Victim ‘still raw’ six months after burglary

May 25, 2018 | By More

File image. © Andrew Bardwell

“After six months, it still feels raw,” said burglary victim Ian Jones after seeing the man who raided his Redwood property jailed for five years.

Mr Jones has followed the case of Joshua Lukic through all its sessions, and was again at the Christchurch District Court when Judge O’Driscoll jailed the 30-year-old drug addict today.

Lukic says his aim is to attend a residential drug treatment programme such as Odyssey House when he is released from prison.

Defence counsel Donald Dickson told the judge that Lukic had been using his time in custody on remand awaiting sentence to do a Bible studies course and was down to start an Open Polytechnic small business course.

Lukic had admitted seven burglaries, theft, two aggravated assaults as he tried to get away from a crime scene, dishonestly using a stolen credit card, escaping from the police, resisting police, interfering with a car, and twice failing to turn up at court while on bail.

Mr Jones commented afterwards: “He’s been sentenced but nothing’s changed. We haven’t got much back – some of the medals and none of the jewellery.”

He said he had been approached for a restorative justice meeting with Lukic but had declined. Lukic had taken things which were “pretty dear to the family” including his wife’s engagement ring, his mother’s ring, and his father’s fire service medals.

“If he gave some of the stuff back I might have met him,” said Mr Jones.

Judge O’Driscoll described how a 68-year-old woman felt “frightened, shattered and vulnerable” after one of the Lukic’s burglaries. Another had lost his grandmother’s wedding ring, which was all he had from his family.

Lukic had a history of offending, including violence, dishonesty, and failing to comply with court orders, going back to his teens. The main cause was his addiction to drugs. He would commit burglaries to get goods to sell and get cash to feed his addictions. He was still assessed as a high risk offender.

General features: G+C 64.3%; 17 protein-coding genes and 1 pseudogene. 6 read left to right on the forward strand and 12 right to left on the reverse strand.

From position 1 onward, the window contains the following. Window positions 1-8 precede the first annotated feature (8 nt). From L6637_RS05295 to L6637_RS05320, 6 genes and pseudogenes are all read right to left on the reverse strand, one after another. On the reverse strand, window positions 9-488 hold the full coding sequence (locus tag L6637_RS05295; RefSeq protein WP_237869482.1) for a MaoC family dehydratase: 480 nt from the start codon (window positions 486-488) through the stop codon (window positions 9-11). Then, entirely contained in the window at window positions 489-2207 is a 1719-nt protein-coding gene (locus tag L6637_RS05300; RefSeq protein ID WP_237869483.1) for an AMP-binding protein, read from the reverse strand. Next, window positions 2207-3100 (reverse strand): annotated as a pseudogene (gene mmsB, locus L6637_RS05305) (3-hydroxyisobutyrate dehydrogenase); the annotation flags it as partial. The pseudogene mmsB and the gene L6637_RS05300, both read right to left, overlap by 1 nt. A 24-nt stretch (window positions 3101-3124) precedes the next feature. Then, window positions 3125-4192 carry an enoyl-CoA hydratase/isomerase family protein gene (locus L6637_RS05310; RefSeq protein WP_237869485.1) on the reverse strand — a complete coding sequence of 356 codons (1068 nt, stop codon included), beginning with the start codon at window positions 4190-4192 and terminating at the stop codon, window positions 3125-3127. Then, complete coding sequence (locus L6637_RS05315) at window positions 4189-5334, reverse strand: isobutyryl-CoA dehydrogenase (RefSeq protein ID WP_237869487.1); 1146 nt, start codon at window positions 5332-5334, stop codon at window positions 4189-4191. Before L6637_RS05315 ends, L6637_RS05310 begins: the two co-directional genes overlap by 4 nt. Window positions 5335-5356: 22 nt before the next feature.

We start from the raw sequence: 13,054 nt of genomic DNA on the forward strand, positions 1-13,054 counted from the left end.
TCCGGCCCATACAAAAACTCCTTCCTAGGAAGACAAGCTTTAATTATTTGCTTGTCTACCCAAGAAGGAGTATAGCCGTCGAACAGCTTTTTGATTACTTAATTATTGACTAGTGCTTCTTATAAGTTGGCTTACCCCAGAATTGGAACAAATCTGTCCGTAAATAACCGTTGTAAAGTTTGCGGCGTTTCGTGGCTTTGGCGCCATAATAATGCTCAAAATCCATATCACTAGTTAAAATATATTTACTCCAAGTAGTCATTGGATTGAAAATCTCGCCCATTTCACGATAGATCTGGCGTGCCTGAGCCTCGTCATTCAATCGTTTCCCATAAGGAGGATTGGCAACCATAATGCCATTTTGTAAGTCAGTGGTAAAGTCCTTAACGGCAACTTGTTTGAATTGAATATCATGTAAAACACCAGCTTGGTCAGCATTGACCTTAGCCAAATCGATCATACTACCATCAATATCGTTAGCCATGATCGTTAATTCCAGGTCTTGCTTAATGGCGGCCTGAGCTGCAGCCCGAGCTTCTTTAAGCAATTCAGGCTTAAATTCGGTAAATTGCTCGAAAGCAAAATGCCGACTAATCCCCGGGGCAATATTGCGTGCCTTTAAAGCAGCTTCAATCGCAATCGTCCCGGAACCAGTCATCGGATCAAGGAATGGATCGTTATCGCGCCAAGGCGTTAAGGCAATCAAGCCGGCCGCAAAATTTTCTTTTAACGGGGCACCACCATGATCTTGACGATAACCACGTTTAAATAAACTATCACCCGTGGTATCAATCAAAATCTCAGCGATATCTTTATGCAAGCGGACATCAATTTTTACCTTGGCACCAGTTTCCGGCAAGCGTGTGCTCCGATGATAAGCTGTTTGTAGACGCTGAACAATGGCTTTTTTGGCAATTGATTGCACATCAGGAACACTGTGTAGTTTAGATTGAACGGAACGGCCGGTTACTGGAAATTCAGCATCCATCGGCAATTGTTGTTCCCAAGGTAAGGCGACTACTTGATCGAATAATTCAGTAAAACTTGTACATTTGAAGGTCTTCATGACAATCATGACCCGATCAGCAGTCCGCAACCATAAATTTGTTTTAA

Lukic ended up in the dock after years of spiralling drug addiction. A sentencing session in 2012 was told that his parents had given his cannabis from the age of seven to deal with his attention deficit hyperactivity disorder.

Lukic’s trail of criminal bungles was outlined in the documents the police presented to the court when he pleaded guilty to everything in March.

His palm print was found at the scene of a Harewood Road burglary in which $3700 worth of electronics gear including a laptop was taken.

His fingerprints were found at the scene of a house burglary in Johns Road, Belfast, in which jewellery and electrical items worth $7900 were taken.

His palm prints were found on a side window at a house in Dunbarton Street, Belfast, where the Jones family’s jewellery and medals worth $10,900 were taken.

His fingerprints were found at the scene of burglaries in Gibbon Street, Sydenham, and in Paddington Street, Northcote.

Lukic used a credit card stolen in a burglary to make purchases totalling $331 at five stores.

On June 9, he broke into a vehicle parked at Hornby Mall, searched it, and then returned to it twice more without finding anything to take.

On August 2, Lukic and an associate put hoods over their heads and kicked open the door of a property in Niagara Street, Wainoni. They searched the garage and were caught by police one minute after leaving.

In April 2016, Lukic stole an $1100 cellphone that a woman security guard at the WINZ Papanui office left on the counter. He had gone there to change his address. Cameras recorded the theft, and the registration number of the car he left in. The cellphone was recovered and returned to the victim.

In December 2016, Lukic and a woman associate had a credit card that had been taken in a burglary of a house in St James Street, Papanui. It was used repeatedly for purchases totalling $564 over the next few days. It was traced to the offenders because the woman used it to top up her cellphone, and when it was used at the Sydenham McDonalds, a car registered to Lukic’s mother was recorded in the drive-through.

When he was arrested at an address in Mairehau on December 18, Lukic ran off down the driveway and jumped over two fences before being caught – and then he punched a police constable and threw another to the ground before running off again.

He was caught again, but the police had suffered lumps and grazes from the encounter.

There was one more bungle to come. Mr Dickson said Lukic spent six weeks writing a letter to the sentencing judge, and then forgot to bring it to the court.

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